Computer and information technology jobs are expected to grow substantially in the coming decade, faster than the average for all occupations.
That is good news — for your grandchildren.
If you are an older adult thinking of making a second career in the high-tech heart of the new economy, however, be prepared to face skepticism as to whether you can even turn on a computer, much less master the latest software.
“There are a lot of barriers to older workers moving into that industry,” said psychologist Neil Charness of Florida State University, who has studied issues related to aging and technology use for two decades. Pervasive stereotypes about older workers, he said, include the perception among employers (and even among many older adults themselves) that “they’re not tech-savvy, and that they can’t learn new things.”
Not true. Although aging brains might take a little longer to learn new tech skills, Charness said, “they can still do it.”
Some older adults are proving his assertion, not only in mainstream high-tech careers but also in “tech-enabled” positions. These are jobs — often part time or done remotely, with flexible schedules — that do not require an advanced degree in computer science or years of experience but do involve some digital proficiency.
“That’s an important distinction,” said Sara Sutton Fell, chief executive and founder of FlexJobs, an online service specializing in remote and flexible employment. “These are really viable professional opportunities, especially for retirees.”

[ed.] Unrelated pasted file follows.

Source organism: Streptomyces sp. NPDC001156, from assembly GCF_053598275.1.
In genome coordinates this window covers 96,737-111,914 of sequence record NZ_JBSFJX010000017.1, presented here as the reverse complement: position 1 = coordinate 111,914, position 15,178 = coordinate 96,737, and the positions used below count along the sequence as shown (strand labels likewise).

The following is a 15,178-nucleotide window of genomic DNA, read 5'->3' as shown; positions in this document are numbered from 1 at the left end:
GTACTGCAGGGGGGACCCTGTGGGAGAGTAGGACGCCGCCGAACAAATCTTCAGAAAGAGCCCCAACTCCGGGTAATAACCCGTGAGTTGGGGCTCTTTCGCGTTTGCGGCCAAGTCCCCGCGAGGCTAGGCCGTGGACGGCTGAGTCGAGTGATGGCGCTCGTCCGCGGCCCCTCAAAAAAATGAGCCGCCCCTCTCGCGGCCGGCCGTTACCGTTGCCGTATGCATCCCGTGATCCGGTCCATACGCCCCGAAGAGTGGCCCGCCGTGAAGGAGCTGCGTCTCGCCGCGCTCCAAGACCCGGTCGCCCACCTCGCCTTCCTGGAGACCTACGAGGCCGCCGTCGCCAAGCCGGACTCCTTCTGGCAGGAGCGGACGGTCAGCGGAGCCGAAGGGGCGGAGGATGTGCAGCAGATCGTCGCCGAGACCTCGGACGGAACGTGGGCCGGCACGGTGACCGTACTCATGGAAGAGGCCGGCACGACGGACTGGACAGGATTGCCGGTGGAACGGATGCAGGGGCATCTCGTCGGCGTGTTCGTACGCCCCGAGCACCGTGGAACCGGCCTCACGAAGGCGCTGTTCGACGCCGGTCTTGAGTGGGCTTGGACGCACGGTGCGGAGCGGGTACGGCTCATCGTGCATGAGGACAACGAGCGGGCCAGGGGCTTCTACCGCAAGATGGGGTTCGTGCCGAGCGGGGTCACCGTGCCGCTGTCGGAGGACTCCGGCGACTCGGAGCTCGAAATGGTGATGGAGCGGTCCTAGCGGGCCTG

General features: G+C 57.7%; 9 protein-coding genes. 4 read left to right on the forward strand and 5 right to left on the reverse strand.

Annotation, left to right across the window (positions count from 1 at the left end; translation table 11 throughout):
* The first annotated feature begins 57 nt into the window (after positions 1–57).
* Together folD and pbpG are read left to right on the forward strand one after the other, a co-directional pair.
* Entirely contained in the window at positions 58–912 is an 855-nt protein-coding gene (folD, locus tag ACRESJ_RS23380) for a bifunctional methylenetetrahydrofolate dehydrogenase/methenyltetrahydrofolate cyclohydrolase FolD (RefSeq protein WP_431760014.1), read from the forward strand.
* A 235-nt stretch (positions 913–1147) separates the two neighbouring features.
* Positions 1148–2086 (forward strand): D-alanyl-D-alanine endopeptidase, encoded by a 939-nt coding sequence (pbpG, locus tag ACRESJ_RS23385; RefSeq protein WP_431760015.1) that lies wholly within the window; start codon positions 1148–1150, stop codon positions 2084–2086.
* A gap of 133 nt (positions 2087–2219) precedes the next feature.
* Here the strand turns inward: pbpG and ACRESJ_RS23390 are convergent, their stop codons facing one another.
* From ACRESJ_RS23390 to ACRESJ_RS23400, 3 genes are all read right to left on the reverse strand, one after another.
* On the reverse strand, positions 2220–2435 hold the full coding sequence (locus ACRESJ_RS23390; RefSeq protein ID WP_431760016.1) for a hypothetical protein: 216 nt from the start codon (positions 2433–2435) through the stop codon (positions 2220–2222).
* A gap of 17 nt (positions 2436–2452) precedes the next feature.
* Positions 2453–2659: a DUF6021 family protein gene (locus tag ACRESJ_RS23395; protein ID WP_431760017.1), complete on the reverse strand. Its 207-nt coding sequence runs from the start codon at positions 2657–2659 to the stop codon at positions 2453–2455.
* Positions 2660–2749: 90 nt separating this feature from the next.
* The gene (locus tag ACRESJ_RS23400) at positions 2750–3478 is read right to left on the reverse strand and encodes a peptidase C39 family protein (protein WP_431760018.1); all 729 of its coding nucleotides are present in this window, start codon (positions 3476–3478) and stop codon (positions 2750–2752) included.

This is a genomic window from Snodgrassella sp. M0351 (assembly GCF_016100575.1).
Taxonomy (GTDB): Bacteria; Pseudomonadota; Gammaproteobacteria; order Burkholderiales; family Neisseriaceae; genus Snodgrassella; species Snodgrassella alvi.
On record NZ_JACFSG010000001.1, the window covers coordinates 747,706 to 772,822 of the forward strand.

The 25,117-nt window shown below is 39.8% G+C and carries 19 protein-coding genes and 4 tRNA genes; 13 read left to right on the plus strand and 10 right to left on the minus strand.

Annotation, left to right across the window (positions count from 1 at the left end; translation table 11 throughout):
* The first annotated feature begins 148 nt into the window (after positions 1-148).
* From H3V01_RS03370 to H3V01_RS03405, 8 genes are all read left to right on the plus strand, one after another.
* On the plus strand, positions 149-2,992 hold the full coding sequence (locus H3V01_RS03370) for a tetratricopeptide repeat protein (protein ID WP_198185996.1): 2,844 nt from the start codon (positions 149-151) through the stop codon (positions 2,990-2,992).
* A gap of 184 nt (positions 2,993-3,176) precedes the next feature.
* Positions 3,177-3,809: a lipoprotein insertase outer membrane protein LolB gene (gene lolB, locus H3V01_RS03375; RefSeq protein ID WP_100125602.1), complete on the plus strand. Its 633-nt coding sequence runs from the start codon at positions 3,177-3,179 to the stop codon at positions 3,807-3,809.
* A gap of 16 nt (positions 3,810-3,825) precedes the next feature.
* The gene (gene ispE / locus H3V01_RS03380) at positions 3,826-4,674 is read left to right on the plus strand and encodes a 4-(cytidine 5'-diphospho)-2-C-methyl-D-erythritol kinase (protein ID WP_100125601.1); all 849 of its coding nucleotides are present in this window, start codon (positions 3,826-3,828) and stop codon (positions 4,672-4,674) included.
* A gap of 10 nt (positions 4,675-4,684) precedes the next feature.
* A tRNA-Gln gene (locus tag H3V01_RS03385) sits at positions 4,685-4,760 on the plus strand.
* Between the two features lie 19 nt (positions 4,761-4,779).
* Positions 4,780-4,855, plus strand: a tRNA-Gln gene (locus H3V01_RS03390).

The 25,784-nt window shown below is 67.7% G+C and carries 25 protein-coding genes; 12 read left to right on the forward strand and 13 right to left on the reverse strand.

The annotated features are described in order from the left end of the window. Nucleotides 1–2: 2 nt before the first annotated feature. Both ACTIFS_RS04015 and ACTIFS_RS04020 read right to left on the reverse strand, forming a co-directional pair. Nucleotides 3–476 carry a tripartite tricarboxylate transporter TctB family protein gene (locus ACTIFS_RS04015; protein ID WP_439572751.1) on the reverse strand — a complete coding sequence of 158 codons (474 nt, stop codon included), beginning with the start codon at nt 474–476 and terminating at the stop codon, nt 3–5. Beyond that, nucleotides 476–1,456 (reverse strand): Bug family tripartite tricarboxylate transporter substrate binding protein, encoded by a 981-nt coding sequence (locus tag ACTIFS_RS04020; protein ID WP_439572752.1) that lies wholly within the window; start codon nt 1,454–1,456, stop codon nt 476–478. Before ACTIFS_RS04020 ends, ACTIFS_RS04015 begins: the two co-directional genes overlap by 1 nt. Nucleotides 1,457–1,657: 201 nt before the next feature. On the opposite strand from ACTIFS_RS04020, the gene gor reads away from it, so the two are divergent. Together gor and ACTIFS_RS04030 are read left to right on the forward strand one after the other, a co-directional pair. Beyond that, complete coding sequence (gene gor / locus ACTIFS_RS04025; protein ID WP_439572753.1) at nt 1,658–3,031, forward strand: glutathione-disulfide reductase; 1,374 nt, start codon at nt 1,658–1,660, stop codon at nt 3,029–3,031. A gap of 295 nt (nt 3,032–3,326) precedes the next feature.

Following are older adults who have found second careers in jobs in which technology is the common thread, drawing on their backgrounds and experience to flourish in rapidly changing industries.
The virtual assistant
In 2004, when Geri Lafferty accepted a severance package from E-Trade Financial rather than relocate, she wanted a job that gave her more flexibility. “I stumbled on the idea of virtual assistant,” said Lafferty, now 67, who lives in San Francisco. A new field at the time, this involves working remotely to help small, typically one-person businesses — solo-preneurs, as she calls them — with their administrative and marketing operations.
Lafferty figured her new job would involve doing most of the things she used to do as an executive assistant in marketing. She was wrong about that. “I had to learn a lot of technology,” she said.
Her business thrives. “She keeps up with the changes,” said one client, Lisa Tener, a writing coach based in Rhode Island, who has worked with Lafferty since 2009. Tener said her virtual assistant had mastered “a very complicated and often consuming customer-relationship management platform” to help her marketing efforts. “I am almost helpless with it myself,” she said.
Lafferty, who took webinars and tutorials to learn the latest digital tools of her trade, dismisses the idea that the job is beyond the grasp of her cohort. “You can’t be afraid of the tech,” she said. “That’s what I’ve learned. You really can’t break the computer by pushing the wrong button.”
The program manager
At Manufacturers Hanover bank in the early 1980s, Ann Donnelly was a management trainee involved in the rollout of what was then a groundbreaking technology: ATMs. When the bank merged with Chemical and later Chase, she ended up becoming a higher-level program manager, involved in many tech-driven initiatives.
She left the corporate world about 10 years ago and eventually took a part-time job at a Barnes & Noble bookstore. Ostensibly a cashier, she has recently been lending her expertise to the store’s management, looking at ways to improve efficiency during peak sales times. Right now, she says, this work — which inevitably involves technology — is on a small scale and informal. She is fine with the situation.